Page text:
The First Polish 3D Feature Film! Poland's winning battle against Soviet Russia as seen through the eyes of two young protagonists, Ola and Jan. She is a Warsaw cabaret dancer, while he is ... See full summary »
At the turn of the century, Lodz, Poland was a quick-paced manufacturing center for textiles, replete with cutthroat industrialists and unsafe working conditions. Three young friends, a ... See full summary »
The main character is the manager of a sport club, nicknamed "Teddy Bear" by his friends and acquaintances. One day he is detained at the border just as his sport team is off to a ... See full summary »
A worker becomes a "man of iron" forged by experience, a son comes to terms with his father, a couple fall in love, a reporter searches for courage, and a nation undergoes historic change. ... See full summary »
Late autumn 1943. Wydra (Otter), a Polish partisan, catches an informer in a nearby village and brings him to his starving unit in the forest. A thrilling adventure finds desperate times calling for desperate measures in wartime...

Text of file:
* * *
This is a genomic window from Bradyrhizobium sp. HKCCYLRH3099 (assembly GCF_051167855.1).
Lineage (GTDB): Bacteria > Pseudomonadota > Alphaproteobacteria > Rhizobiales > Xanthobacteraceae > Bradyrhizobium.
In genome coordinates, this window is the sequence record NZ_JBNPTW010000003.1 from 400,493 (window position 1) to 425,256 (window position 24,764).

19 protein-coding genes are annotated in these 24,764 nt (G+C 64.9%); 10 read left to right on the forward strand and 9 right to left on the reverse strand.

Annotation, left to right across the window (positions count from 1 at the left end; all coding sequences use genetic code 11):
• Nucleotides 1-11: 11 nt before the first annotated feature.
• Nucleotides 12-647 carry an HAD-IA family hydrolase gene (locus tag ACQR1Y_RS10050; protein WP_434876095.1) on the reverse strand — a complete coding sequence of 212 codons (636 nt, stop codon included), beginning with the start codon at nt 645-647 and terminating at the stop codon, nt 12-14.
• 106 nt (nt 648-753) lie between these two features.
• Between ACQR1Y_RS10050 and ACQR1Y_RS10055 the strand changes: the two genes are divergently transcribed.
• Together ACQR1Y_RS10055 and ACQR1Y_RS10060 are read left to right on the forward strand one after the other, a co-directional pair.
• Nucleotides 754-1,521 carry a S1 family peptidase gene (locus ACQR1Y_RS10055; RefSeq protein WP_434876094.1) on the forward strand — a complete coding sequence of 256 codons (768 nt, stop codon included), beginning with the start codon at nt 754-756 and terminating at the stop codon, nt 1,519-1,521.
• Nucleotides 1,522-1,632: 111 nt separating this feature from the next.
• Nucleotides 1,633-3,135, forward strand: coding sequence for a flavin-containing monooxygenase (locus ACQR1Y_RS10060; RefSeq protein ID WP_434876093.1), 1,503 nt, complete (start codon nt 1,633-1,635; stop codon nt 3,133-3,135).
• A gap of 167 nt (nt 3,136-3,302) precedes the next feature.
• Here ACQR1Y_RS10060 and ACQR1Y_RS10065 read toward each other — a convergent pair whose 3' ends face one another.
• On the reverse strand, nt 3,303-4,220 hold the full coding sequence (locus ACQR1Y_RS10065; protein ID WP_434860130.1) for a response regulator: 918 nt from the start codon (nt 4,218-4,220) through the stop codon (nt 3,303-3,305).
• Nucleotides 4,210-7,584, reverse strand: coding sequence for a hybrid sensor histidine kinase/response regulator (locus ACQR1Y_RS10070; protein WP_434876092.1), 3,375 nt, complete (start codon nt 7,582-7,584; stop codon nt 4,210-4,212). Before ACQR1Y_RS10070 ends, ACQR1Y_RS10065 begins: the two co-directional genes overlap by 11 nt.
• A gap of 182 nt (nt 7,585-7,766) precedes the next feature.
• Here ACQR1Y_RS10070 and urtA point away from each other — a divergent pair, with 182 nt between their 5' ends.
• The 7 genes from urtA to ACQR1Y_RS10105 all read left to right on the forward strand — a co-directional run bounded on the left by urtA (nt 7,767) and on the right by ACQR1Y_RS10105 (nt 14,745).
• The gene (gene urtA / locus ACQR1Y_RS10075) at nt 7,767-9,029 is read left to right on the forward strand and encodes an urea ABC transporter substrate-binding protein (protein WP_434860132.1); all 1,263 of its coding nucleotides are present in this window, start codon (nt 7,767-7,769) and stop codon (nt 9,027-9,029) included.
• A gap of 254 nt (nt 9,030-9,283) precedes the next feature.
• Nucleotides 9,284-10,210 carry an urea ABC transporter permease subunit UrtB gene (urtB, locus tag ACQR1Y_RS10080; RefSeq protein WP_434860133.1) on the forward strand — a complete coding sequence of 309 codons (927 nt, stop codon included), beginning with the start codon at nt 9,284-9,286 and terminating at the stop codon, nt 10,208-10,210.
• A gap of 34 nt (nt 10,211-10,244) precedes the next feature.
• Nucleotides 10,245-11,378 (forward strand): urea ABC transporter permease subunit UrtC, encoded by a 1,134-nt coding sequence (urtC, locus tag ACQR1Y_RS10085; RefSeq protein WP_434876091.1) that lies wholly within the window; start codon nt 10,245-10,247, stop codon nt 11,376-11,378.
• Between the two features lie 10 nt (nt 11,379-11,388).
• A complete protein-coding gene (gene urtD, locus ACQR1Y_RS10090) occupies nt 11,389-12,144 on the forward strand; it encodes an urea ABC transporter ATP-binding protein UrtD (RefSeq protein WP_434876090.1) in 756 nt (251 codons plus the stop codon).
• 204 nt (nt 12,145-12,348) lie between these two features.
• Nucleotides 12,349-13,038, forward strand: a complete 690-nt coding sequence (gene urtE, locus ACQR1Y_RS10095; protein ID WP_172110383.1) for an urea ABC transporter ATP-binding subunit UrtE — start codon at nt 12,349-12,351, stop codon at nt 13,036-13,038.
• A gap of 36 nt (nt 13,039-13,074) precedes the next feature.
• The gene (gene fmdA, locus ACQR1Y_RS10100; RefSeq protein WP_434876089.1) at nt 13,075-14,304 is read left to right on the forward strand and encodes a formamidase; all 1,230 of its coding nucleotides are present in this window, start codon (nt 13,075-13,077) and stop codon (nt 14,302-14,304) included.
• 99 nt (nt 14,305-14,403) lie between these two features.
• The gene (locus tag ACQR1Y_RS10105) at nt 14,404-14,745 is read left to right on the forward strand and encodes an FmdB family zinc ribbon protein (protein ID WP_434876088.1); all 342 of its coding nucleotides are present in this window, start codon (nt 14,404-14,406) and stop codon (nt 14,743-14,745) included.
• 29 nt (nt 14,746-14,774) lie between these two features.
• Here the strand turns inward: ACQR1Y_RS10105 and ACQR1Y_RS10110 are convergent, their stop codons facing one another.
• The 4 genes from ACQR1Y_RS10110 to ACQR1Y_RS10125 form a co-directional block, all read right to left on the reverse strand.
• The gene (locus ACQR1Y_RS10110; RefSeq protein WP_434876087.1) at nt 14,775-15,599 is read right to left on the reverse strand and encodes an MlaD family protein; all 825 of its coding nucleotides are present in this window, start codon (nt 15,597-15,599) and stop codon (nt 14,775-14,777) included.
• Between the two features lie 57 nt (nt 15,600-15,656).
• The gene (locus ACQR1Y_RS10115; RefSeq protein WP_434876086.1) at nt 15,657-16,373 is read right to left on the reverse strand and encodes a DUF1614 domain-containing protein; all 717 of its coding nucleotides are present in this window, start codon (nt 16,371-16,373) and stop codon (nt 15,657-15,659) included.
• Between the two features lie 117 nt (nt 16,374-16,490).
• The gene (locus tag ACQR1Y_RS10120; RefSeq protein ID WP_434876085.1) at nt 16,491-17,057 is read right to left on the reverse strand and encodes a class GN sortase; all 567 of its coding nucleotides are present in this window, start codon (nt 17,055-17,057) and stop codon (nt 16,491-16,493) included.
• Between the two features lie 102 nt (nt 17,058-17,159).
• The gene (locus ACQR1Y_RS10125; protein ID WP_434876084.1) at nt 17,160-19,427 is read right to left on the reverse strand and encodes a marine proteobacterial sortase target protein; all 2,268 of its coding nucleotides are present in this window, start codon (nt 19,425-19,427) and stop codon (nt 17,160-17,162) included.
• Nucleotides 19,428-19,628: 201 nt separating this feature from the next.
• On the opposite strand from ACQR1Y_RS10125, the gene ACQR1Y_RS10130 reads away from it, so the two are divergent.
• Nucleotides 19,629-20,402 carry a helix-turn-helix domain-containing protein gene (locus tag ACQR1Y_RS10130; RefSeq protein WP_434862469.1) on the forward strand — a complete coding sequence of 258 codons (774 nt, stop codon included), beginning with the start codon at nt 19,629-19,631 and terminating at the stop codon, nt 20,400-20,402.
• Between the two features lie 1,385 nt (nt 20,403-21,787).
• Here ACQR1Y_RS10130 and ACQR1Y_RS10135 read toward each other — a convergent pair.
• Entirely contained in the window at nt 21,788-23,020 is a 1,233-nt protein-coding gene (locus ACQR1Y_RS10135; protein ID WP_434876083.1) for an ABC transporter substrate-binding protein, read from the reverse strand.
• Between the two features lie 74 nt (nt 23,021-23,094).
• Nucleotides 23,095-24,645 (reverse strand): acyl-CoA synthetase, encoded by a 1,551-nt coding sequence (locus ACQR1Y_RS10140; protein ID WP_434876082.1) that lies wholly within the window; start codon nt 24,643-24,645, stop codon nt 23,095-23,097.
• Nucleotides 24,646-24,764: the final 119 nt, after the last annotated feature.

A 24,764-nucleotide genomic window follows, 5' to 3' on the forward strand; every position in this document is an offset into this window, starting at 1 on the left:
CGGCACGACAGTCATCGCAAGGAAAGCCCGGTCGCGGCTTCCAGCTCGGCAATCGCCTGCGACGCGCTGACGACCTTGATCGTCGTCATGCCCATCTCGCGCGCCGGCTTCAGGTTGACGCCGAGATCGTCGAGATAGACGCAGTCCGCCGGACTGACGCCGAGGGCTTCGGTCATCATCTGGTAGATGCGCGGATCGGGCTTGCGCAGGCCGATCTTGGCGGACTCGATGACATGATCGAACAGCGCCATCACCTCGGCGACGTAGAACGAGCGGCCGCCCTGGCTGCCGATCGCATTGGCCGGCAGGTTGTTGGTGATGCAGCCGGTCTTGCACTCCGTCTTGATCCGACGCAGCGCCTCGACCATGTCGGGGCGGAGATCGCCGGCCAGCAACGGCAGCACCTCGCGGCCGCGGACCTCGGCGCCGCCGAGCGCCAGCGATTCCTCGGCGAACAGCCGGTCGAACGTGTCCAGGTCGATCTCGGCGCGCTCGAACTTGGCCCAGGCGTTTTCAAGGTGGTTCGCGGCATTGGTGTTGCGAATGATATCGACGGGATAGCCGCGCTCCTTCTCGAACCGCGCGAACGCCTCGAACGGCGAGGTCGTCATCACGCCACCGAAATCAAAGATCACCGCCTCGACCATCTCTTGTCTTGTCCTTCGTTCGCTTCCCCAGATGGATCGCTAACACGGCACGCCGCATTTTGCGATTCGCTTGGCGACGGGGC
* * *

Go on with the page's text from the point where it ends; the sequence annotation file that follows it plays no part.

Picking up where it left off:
A young boy working in a car repair shop wants to work for a local gangster. He has a tough life at home and work isn't exactly easy and he really feels like it will be his only way of getting somewhere.
It seems that ever since the success of "Chlopaki Nie Placza" Poland has seen a little to many crime films. First of all, one genre gets boring and it hardly portrays an accurate representation of the country. Sure there are gangsters in Warsaw, but aren't they in every big city? Not that all Polish crime films are bad, "Symertria" for one, was a very good and hard hitting drama about some truly rough spots in life, but unlike this film, "Symetria" presented fundamental truths and insights into life and its problems. "To ja, zlodziej" really goes nowhere interesting on top of looking very amateurish. The acting is almost theatrical with its over expressive acting (especially during arguments) and the camera work just plain dull. The only true highlight is the typically good performance by veteran actor Janusz Gajos.
Poland really needs some insightful filmmakers to liven up its post-Soviet cinema. Even the greats like Wajda have worn a bit thin since seem to do just adaptations of literature. That's not wholly bad, but some original movies and story lines that talk about Poland NOW and not in the past would be most welcome. --- 5/10
Not rated, has profanity and some violence which would most likely score it an R by MPAA standards.
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